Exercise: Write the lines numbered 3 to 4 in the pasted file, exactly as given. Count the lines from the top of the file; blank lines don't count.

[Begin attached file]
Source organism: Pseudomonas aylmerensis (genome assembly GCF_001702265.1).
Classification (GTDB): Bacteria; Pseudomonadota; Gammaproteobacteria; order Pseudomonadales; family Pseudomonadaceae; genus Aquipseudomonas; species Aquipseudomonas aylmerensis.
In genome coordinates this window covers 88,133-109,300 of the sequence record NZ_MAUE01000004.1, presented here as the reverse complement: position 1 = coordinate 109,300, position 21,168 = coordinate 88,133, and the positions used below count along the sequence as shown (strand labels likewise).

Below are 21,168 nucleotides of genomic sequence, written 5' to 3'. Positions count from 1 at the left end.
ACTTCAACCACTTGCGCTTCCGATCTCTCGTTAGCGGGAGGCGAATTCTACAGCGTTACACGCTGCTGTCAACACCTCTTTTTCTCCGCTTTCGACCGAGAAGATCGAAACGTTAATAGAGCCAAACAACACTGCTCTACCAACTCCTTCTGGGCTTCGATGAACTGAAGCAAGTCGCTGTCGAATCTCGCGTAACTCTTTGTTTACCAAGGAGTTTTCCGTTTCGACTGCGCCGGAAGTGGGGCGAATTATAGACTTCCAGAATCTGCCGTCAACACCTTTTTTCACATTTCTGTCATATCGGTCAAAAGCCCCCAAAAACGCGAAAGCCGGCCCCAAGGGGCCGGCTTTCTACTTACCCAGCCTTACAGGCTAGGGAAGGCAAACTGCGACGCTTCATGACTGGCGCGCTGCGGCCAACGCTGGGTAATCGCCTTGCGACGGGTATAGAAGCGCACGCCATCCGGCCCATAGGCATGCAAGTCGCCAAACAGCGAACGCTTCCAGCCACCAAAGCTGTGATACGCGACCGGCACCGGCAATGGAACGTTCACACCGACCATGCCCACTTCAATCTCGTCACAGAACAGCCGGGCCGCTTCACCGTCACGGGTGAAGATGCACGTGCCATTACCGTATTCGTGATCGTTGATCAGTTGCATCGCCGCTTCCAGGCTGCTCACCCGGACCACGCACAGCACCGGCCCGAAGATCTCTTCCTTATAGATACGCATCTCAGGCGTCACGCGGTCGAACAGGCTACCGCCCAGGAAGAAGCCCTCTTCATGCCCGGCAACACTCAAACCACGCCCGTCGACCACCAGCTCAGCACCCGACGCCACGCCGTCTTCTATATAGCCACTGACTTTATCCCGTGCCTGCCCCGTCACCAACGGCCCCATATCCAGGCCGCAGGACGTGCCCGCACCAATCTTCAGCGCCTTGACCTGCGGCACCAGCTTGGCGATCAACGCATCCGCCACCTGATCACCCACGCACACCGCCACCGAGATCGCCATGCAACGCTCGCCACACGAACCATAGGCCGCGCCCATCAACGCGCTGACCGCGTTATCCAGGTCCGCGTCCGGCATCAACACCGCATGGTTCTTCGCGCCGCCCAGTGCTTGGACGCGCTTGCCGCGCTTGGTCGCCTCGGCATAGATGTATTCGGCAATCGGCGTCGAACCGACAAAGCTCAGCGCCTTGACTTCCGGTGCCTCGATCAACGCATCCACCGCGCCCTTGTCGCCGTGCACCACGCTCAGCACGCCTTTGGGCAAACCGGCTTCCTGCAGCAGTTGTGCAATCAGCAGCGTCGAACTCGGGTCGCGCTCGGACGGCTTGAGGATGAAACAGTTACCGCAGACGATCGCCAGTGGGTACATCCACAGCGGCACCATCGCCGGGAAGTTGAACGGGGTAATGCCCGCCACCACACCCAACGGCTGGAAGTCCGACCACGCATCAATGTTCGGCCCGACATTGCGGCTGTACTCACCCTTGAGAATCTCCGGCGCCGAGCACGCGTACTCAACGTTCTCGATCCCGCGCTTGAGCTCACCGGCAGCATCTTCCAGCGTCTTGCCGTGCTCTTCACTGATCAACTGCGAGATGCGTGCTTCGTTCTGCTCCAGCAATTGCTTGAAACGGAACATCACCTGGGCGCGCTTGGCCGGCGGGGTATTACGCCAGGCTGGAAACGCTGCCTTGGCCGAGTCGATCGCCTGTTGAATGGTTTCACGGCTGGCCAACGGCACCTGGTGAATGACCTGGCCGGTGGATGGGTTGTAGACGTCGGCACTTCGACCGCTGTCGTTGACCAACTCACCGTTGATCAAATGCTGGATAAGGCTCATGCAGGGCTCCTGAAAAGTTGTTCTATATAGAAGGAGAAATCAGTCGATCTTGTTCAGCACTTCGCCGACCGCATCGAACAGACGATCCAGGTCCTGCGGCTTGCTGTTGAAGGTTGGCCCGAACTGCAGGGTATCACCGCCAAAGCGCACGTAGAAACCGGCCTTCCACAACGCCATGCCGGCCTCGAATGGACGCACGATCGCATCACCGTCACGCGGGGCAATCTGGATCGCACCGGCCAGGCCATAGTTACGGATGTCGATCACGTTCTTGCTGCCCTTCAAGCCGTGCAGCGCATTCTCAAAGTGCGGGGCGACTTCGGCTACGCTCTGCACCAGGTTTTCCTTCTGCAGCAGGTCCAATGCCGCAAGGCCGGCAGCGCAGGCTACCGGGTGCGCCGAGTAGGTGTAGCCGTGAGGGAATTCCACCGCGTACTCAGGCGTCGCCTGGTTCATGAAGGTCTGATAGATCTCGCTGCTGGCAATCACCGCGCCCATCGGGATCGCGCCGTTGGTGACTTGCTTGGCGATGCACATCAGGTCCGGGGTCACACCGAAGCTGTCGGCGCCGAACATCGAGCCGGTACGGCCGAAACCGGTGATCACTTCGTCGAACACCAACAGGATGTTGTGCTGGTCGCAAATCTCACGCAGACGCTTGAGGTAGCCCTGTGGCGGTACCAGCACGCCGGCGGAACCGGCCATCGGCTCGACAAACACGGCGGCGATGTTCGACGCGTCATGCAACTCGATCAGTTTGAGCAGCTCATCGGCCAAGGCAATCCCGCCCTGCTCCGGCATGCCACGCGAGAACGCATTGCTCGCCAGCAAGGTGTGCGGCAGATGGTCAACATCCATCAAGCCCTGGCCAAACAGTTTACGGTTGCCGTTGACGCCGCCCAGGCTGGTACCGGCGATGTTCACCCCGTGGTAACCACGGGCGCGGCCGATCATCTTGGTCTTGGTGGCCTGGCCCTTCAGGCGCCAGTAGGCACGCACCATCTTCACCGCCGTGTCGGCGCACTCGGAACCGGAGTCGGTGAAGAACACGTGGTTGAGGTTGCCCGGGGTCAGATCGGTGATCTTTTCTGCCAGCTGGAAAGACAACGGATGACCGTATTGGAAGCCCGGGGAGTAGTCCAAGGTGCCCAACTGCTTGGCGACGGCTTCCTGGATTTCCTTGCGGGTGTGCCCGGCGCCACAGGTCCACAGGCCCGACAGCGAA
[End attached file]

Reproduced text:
In genome coordinates this window covers 88,133-109,300 of the sequence record NZ_MAUE01000004.1, presented here as the reverse complement: position 1 = coordinate 109,300, position 21,168 = coordinate 88,133, and the positions used below count along the sequence as shown (strand labels likewise).

Below are 21,168 nucleotides of genomic sequence, written 5' to 3'. Positions count from 1 at the left end.